Ellie Taylor hated it when people called her and the other kids heroes. “Heroes in hand-me-downs,” the church lady giving out sweaters to the children in the homeless shelter said to nobody in particular on Christmas Eve. Ellie wondered how that fake honor could make anybody who’d lost just about everything they had in a “natural disaster” feel better.
Ellie knew full well she wasn’t a hero because a hateful hurricane had swallowed her house. It had washed away the shutters and doors and kitchen sink. It had also washed away whole neighborhoods and even managed to kidnap her beloved Saint Bernard, Pandy. But just surviving a hurricane didn’t make her a hero.
A hero was somebody who’d done something special, something important, something unselfish. Somebody like her father, who had drowned trying to rescue people afterwards.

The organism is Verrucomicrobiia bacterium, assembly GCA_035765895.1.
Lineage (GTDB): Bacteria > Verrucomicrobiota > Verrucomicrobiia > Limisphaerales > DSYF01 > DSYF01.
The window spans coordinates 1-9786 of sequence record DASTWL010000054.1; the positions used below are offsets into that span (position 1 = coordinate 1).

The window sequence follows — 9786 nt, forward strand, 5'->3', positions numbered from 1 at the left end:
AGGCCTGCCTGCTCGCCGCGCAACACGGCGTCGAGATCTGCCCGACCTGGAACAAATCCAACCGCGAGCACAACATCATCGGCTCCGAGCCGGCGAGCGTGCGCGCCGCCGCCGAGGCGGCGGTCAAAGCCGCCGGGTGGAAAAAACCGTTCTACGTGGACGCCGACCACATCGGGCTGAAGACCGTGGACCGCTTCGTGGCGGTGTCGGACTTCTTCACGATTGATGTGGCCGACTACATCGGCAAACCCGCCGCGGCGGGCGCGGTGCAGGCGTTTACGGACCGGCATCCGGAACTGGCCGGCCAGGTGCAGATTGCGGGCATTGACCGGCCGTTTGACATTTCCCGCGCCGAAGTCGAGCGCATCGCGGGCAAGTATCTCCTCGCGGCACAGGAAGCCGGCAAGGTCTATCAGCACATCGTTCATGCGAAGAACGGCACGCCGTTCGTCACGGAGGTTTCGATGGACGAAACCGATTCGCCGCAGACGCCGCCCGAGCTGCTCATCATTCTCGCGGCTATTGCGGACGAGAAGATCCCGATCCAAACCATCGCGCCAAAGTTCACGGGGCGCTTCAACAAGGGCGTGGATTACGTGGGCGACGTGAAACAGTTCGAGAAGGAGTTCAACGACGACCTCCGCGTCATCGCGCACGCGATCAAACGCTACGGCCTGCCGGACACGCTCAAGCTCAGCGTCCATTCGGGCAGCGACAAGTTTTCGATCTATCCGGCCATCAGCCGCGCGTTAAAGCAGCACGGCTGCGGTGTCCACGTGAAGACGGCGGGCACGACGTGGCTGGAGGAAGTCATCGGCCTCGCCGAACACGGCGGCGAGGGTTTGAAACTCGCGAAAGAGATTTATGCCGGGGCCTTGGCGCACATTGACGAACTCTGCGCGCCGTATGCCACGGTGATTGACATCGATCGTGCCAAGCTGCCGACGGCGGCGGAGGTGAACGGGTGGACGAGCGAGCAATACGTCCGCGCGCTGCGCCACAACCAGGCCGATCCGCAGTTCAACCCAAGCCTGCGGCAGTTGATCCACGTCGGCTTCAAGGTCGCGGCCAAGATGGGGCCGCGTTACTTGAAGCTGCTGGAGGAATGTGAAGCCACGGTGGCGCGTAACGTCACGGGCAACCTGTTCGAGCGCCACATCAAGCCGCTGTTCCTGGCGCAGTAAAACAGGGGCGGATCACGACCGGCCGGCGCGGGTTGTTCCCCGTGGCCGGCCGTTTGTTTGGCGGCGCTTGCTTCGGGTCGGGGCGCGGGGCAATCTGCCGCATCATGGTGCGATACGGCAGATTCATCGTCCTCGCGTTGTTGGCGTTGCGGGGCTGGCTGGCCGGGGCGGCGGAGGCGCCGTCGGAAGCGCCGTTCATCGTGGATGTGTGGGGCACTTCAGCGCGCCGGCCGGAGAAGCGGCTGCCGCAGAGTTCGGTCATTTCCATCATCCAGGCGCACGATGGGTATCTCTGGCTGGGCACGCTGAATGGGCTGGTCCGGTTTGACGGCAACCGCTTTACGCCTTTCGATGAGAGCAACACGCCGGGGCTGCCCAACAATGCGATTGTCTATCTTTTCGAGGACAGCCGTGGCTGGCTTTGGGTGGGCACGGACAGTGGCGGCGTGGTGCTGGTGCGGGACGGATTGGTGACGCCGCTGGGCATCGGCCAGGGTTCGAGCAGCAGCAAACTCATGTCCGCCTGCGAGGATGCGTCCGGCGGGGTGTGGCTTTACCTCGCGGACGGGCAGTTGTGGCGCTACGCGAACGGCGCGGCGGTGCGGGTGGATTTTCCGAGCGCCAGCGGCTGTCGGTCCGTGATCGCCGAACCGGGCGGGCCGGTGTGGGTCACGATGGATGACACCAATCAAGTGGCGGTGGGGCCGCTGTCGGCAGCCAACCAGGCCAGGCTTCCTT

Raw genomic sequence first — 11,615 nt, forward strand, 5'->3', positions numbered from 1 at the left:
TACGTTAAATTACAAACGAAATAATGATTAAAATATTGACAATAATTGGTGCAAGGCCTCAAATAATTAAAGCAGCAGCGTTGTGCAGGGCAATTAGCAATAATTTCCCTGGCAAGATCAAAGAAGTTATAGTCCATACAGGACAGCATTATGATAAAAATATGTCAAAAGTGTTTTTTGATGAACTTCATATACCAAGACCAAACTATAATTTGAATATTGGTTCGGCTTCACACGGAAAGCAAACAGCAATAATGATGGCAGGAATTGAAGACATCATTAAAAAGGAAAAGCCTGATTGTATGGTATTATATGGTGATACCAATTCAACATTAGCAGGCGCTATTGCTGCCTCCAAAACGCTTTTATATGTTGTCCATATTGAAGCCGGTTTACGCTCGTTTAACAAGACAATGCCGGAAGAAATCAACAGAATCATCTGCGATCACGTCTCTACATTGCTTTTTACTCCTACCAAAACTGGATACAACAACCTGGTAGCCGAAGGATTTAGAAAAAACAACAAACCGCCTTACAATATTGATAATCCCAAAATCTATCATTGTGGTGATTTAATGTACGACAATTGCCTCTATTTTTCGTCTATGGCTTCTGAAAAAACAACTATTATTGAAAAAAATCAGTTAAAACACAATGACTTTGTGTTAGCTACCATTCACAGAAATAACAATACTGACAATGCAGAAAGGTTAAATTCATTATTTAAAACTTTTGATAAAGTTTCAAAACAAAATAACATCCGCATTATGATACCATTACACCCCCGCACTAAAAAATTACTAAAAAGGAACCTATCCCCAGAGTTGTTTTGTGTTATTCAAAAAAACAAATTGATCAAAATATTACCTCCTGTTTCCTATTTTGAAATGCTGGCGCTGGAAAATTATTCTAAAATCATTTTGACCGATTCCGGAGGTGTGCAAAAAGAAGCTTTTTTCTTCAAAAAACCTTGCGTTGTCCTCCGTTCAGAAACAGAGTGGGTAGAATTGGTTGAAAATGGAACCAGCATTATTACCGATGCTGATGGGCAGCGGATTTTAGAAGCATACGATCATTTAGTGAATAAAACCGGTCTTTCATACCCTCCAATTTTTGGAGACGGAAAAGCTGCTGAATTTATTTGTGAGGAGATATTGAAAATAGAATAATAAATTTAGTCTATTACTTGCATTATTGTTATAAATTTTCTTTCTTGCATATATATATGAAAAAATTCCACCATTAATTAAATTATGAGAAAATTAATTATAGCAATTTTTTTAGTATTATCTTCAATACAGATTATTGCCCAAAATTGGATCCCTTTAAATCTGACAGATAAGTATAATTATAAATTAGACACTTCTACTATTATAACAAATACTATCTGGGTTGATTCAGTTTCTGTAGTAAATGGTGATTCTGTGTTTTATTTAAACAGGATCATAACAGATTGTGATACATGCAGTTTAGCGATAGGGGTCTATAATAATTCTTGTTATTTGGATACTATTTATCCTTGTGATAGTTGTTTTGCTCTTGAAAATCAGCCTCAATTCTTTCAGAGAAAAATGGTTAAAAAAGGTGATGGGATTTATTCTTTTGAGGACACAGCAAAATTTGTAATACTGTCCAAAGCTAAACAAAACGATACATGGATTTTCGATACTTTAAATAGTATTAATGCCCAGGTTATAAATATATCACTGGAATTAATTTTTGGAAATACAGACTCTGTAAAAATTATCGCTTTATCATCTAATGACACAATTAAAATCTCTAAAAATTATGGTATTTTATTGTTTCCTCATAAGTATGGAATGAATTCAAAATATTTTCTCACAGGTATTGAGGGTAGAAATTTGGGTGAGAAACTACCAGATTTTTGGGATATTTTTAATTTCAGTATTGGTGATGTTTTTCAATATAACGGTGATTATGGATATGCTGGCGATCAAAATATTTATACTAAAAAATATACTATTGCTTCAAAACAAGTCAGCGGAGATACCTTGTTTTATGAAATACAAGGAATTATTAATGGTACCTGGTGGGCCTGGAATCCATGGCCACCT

Her mother knew they weren’t heroes, and they weren’t “victims” either, like the TV said, or “home-less people.” Her mother really hated that one.
“We’re just between homes,” her mother had said. “ ’Tweeners. Let’s call ourselves ’tweeners.”
’Tweeners sounded so much more hopeful to Ellie than homeless.
The used sweaters and sweatshirts had been donated for children the hurricane had left home-less. When the church lady turned her back, one of the bigger kids tried to take two sweaters from one of the boxes.
“Remember, one per customer,” she said kindly as she turned around and saw him. “There are so many other children who need them, too. Why, I’m going to another shelter as soon as I leave here. We need to save some for those children.”
The boy sheepishly put one sweater back.
It was Ellie’s turn to rummage through the giveaway box labeled MEDIUM in search of a sweater that would fit a nine-year-old.
Ellie spied one she thought would be perfect for Christmas. True, the neck had been stretched to the size of a soup bowl, and the sleeves hung an inch below her fingertips. But it was bright red, and it looked like it would keep her warm. Best of all, it had a basset hound wearing a silly Santa hat woven into the front. Just perfect for an animal lover like me, Ellie thought. She thanked the lady politely and turned to leave.